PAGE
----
wings and things

Routine to the rescue

on July 16, 2015

I’m not crazy about the idea of routine and now that I am once again a lady of leisure unemployed, there is even less incentive to exit the world of spontaneity and knuckle down.

In my recent interview with the finding-another-job people, I stated that I only wanted part-time work because I liked to spend the afternoons with Anthony in the nursing home. I also stated that I would be happy to do something completely different from my previous jobs (lecturer, nurse etc.) So it’s with a degree of mild excitement that I am now looking at outside-the-box possibilities. We shall see!

In the meantime, I have settled into a routine of being with Anthony from just before noon until about 4pm. This way, I can help him with his lunch; make sure he is warm enough; get him comfortable in his electrical armchair; give him chocolate, bananas and beer (but not all at the same time); and just be there, very close, one hand on his head and the other hand inside both of his.

This arrangement is great and our mutual friends and relatives now visit us at the nursing home. I am free to make visitors coffee or tea (our friend, C, visited this afternoon and it actually did feel like we were all home at the farm). I also have plenty of long-lasting snacks in Anthony’s cupboard, you know, like nuts and stuff, plus red wine, brandy, scotch and warm beer. The ready availability of this kind of sustenance also helps to make Anthony’s room homey and, I hope, welcoming.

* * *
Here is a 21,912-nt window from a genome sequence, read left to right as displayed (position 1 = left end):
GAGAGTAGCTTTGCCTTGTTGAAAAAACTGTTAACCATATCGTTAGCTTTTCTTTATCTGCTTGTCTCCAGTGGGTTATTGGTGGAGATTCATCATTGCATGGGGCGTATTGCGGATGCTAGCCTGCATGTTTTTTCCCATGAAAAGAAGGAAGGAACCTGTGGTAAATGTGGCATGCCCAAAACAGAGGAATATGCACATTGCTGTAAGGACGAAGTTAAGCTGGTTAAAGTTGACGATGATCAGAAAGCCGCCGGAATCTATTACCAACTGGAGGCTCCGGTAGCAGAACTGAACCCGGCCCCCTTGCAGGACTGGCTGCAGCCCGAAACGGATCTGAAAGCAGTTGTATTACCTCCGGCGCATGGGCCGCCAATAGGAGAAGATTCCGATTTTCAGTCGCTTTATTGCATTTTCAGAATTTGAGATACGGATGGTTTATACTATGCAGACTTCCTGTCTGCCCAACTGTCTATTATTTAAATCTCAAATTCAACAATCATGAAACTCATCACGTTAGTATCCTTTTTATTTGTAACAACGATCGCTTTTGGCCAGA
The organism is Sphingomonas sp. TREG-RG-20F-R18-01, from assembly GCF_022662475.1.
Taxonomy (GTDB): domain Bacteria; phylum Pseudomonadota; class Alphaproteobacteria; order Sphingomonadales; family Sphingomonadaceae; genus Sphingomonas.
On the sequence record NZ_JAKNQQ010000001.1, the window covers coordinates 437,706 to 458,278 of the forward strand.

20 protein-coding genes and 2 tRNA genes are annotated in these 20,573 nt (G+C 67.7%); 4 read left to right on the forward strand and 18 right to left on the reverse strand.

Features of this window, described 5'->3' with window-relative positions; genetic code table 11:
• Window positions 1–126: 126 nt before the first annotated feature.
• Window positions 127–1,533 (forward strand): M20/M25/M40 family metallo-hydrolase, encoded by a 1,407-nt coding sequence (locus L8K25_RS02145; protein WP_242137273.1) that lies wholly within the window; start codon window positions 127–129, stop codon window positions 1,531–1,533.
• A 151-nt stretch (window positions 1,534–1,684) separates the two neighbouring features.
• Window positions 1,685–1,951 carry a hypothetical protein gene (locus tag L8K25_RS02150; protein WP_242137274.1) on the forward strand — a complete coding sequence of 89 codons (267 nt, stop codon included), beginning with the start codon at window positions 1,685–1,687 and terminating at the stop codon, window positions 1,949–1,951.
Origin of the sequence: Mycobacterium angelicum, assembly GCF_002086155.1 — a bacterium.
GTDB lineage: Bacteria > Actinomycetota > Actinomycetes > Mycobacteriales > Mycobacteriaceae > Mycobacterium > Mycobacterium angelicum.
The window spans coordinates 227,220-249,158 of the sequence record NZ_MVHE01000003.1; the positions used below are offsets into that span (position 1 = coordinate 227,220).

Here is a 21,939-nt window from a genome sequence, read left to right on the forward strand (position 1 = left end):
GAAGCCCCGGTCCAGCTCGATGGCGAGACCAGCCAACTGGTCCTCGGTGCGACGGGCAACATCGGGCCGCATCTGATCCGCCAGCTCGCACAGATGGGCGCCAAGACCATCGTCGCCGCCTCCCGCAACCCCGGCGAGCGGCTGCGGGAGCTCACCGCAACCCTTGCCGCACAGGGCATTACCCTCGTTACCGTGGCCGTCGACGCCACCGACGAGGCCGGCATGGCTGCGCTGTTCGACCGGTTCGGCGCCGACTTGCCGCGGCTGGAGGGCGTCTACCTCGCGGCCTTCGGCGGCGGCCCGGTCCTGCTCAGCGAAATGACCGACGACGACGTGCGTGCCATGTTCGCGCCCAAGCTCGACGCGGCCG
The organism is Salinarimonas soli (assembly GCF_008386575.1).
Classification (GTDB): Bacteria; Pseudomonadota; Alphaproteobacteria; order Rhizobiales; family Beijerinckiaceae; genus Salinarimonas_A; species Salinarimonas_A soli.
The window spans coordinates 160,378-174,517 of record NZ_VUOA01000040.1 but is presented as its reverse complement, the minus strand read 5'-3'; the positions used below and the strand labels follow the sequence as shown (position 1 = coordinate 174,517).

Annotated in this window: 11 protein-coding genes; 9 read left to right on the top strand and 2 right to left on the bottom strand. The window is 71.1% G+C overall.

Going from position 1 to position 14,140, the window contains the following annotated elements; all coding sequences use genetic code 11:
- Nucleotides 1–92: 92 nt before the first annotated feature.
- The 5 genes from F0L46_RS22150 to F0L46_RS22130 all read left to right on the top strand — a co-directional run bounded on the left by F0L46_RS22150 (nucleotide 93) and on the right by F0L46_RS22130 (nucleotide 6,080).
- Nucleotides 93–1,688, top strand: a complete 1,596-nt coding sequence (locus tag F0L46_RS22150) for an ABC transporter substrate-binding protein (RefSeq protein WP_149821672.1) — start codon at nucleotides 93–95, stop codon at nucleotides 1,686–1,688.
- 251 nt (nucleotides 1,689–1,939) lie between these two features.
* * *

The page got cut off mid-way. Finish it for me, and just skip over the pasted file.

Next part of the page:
If I am meeting friends for lunch, I simply go to see Anthony a bit later in the afternoon and then stay later in order to help him with his dinner. So I think the fact that I am now always there in the afternoon has become something he can now rely on; it gives both of us a definite daily expectation. It also frees my whole morning up so I can do other things like the exhilarating tasks of housework, washing and cooking for a fussy son ha!

Sometimes I feel incredibly lazy and unproductive sitting on the side of Anthony’s armchair with him, watching Dr Phil or a television series, or Master Chef. But, thanks to either the ‘pause’ or ‘mute’ buttons, I can always stop whatever show is on and we can converse with each other and/or visitors, AND the wonderful staff who are so affectionate and friendly to both of us

Today, Anthony was quite vocal and ‘with-it’ until about 3pm when he thought his mother’s eye-glasses were on the floor (yes, the hallucinations are getting worse but not distressing yet, like they used to be at home).

Anthony: You are popular, Jules.
Me: What do you mean?
Anthony: Everyone always wants to know when you will be here.
Me: No, it is YOU who is popular, Ants! The staff here love you!
Anthony: I don’t think so – I think it’s you.
Me: Rubbish, Ants!
Anthony: I beg to differ.

But a couple of hours after this lucid conversation, as I was about to leave to come home:

Me: I’m off now to do the grocery shopping, Ants, okay?
Anthony: Is everything in the shed?